Orthotic based computer controlled joints are in their infancy on the commercial market, but similar benefits can be found in these computer controlled/enhanced devices in the literature and research labs as in the prosthetics counterparts.

Each of these methods of joint actuation requires significant power consumption to function. Because these conventional systems use actuators and components that require electric power, batteries are necessary. With conventional battery technology, this adds significant weight and size to the system. Further, because batteries or other electric power storage devices have a limitation in their capacity, there remains a limitation of usable usage time of the system. This proves to be a limitation in the functional abilities of the orthotic or prosthetic wearer, as charging capabilities are not always accessible. The user must have access to charging methods at certain incremental periods of time, such as every couple days to recharge the system. While this may not be outside of practicality for many individuals, taking a camping trip for instance may not be suitable for an individual using one of these systems.

Certain efforts have been undertaken to provide harvesting of energy for these systems, allowing for the ambulation activities to result continued or incremental charging of the system. See Donelan, Pub No. WO/2007/016781. One challenge that remains with this approach is that the circuit and actuators typically require significantly more power than what energy harvesting devices can offer. While self-charging systems may provide longer usage between charges, they do not limit the need for re-charging altogether.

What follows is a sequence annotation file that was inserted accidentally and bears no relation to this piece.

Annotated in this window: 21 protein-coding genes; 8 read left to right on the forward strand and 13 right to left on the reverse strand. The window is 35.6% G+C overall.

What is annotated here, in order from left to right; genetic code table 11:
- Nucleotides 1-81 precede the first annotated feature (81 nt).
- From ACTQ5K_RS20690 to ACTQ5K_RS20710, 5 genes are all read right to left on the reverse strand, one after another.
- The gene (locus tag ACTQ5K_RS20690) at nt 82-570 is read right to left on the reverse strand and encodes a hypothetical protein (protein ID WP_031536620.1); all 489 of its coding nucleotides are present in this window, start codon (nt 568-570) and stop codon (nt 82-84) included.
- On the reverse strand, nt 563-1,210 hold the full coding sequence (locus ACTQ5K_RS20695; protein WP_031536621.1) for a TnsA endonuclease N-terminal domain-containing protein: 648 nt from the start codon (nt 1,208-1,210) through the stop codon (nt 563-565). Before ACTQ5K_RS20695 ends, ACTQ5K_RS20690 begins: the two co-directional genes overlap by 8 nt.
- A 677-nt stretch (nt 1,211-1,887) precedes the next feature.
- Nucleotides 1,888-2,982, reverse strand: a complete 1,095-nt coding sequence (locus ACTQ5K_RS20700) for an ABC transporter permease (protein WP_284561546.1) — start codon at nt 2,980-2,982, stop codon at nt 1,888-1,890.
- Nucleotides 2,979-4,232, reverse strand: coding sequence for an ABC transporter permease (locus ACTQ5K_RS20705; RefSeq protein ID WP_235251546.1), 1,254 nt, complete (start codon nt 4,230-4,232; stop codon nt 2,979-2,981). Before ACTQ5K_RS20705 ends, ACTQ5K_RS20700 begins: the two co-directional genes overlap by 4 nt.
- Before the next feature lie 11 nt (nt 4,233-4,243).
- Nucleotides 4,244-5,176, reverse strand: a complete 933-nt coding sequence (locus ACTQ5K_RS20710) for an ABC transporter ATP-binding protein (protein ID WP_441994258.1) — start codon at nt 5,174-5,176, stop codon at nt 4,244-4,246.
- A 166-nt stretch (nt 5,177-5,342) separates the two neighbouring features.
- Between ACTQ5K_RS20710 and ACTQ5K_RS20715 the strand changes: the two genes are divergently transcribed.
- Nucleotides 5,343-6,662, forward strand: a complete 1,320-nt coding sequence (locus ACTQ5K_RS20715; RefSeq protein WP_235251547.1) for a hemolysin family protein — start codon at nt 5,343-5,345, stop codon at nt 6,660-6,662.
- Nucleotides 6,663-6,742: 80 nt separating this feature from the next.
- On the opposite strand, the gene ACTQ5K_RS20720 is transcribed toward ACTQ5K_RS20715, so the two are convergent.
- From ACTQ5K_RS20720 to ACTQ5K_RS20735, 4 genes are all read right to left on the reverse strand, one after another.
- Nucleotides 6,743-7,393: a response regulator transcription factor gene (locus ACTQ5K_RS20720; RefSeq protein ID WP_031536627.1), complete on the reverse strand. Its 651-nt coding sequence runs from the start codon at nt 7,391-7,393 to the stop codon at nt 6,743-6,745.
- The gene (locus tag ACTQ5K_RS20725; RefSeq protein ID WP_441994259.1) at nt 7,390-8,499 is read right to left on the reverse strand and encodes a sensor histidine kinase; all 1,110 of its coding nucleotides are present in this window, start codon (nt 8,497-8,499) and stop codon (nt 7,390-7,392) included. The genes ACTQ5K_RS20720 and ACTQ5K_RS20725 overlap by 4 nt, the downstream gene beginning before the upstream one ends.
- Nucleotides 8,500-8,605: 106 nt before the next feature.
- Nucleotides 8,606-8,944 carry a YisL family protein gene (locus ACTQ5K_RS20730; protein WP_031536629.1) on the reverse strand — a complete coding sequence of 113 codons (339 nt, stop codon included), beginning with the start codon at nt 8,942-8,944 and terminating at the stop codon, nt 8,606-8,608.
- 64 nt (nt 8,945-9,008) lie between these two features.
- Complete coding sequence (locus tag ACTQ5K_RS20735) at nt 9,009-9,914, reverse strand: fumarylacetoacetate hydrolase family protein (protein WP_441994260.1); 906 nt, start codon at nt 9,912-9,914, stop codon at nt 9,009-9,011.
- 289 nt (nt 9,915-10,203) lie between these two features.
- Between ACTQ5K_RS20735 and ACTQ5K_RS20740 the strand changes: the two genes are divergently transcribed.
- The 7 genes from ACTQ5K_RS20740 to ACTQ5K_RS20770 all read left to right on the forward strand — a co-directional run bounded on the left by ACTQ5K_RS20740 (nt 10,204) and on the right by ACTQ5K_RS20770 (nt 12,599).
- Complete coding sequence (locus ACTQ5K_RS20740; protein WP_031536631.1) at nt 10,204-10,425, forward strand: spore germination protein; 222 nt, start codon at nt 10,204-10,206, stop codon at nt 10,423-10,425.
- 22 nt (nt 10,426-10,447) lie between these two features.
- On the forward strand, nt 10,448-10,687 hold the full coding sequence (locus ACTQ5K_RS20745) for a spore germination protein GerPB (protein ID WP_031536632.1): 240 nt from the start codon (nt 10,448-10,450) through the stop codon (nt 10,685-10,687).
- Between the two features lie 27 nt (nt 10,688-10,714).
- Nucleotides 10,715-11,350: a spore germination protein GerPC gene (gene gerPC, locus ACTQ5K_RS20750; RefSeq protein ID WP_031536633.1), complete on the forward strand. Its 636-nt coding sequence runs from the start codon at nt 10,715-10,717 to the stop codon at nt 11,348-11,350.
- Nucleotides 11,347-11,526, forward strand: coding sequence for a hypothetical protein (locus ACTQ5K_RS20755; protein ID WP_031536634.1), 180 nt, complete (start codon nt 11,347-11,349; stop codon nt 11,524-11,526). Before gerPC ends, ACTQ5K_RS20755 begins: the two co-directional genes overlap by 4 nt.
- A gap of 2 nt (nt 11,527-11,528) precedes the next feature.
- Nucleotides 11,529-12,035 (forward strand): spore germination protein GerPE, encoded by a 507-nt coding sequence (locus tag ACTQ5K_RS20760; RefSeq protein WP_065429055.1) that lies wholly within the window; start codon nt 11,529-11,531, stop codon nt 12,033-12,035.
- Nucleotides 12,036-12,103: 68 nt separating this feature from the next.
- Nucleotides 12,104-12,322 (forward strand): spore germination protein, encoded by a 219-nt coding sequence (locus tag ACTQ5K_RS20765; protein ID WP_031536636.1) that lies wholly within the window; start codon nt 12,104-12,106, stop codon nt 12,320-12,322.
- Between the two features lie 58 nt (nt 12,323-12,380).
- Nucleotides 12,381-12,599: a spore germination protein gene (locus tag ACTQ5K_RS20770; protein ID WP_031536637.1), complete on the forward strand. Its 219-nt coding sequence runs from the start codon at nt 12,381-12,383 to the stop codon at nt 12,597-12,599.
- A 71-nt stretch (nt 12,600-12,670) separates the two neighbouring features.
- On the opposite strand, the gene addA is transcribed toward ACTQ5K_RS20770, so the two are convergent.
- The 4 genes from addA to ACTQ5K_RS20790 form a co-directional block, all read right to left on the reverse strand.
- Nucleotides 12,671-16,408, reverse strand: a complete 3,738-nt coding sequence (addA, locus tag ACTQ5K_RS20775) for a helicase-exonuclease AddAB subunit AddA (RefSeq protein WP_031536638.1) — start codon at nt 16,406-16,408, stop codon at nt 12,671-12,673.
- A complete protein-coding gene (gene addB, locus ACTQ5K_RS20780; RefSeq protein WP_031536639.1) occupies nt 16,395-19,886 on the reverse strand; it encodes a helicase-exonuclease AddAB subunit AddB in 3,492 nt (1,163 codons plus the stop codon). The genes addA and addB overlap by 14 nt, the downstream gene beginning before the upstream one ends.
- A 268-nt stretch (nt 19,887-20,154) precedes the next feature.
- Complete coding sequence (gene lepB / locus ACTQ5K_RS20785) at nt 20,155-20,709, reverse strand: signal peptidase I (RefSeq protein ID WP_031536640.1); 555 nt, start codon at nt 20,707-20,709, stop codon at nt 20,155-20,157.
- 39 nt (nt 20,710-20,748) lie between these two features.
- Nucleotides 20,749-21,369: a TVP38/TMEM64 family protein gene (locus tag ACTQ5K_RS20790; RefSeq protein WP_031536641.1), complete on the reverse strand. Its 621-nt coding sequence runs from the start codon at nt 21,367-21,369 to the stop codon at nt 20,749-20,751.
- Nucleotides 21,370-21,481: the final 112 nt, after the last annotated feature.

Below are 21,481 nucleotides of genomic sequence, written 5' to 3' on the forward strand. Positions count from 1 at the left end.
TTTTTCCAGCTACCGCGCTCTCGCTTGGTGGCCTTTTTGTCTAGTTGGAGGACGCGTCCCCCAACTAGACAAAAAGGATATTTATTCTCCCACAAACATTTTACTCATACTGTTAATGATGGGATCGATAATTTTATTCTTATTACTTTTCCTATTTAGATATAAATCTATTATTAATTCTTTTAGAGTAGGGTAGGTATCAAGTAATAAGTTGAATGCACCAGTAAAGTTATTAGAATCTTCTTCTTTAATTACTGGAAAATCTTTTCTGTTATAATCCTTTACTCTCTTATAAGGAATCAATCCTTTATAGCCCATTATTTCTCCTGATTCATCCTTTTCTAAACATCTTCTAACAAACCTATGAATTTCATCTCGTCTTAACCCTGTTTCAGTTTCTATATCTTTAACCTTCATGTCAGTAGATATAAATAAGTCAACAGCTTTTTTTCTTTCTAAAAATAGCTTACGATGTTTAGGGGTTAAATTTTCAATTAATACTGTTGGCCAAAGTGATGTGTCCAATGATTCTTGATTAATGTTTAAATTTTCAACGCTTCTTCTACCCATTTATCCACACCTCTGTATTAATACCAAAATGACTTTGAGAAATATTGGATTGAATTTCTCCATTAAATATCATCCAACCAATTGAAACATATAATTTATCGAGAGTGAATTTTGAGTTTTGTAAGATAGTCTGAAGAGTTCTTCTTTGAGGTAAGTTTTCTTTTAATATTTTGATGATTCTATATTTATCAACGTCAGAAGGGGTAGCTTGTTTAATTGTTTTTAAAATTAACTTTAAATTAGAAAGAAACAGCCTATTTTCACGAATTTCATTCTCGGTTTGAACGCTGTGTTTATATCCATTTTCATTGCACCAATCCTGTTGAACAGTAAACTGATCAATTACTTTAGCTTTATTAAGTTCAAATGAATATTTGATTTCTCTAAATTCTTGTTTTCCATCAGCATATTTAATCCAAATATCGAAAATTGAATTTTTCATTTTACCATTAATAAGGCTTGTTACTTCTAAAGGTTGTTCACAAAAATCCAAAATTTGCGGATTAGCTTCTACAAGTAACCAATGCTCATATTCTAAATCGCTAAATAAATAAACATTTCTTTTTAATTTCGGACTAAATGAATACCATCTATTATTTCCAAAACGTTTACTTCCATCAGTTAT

In Donelan, energy is harvested across a joint, in a specified manner as to work on conjunction or mutualistic conditions with the anatomical or prosthetic joint to extract energy. This mechanical damping is converted to electrical energy which is used, in whole or in part, to power electrical components of a prosthesis, or other outside electrical components.

The energy harvester apparatus in Donelan, is selectively engaged to optimize energy harvesting while the user is in dynamic motion. Feedback loop as depicted in the application fails to conceptualize the need for fully assessing the biomechanics of amputee gait, and relies on determining when mutualistic conditions are present to gain energy harvesting from the apparatus, which would not induce increased energy expenditure of the user while the actuator is engaged. These mutualistic conditions require the use of a microprocessor to determine when to engage or disengage the energy harvesting device in order to optimize energy efficiency.

The disclosed invention described below does not require the use of a microprocessor, and optimizes the biomechanical function of user's ambulation, not optimizing the energy harvesting. Further, the disclosed system does not require the use of energy harvesting to control the function of the system, with or without the use of a microprocessor.

The prior art further fails to embody the inductive brake in a suitable package for clinical prosthetics applications. The method of packaging the device requires unreasonably large size, and inherently limits the durability and noise abatement potential of the design. The utility of the Donelan patent is purposed as an energy harvesting apparatus, and therefore inherently has a differing set of usability requirements than is necessary in clinical prosthetics applications.

Further, the energy harvester mechanism described in Donelan is tailored to the capture of energy during ambulation, for the purpose of providing power charging to other devices, and does not allow the capabilities of broad joint damping requirements.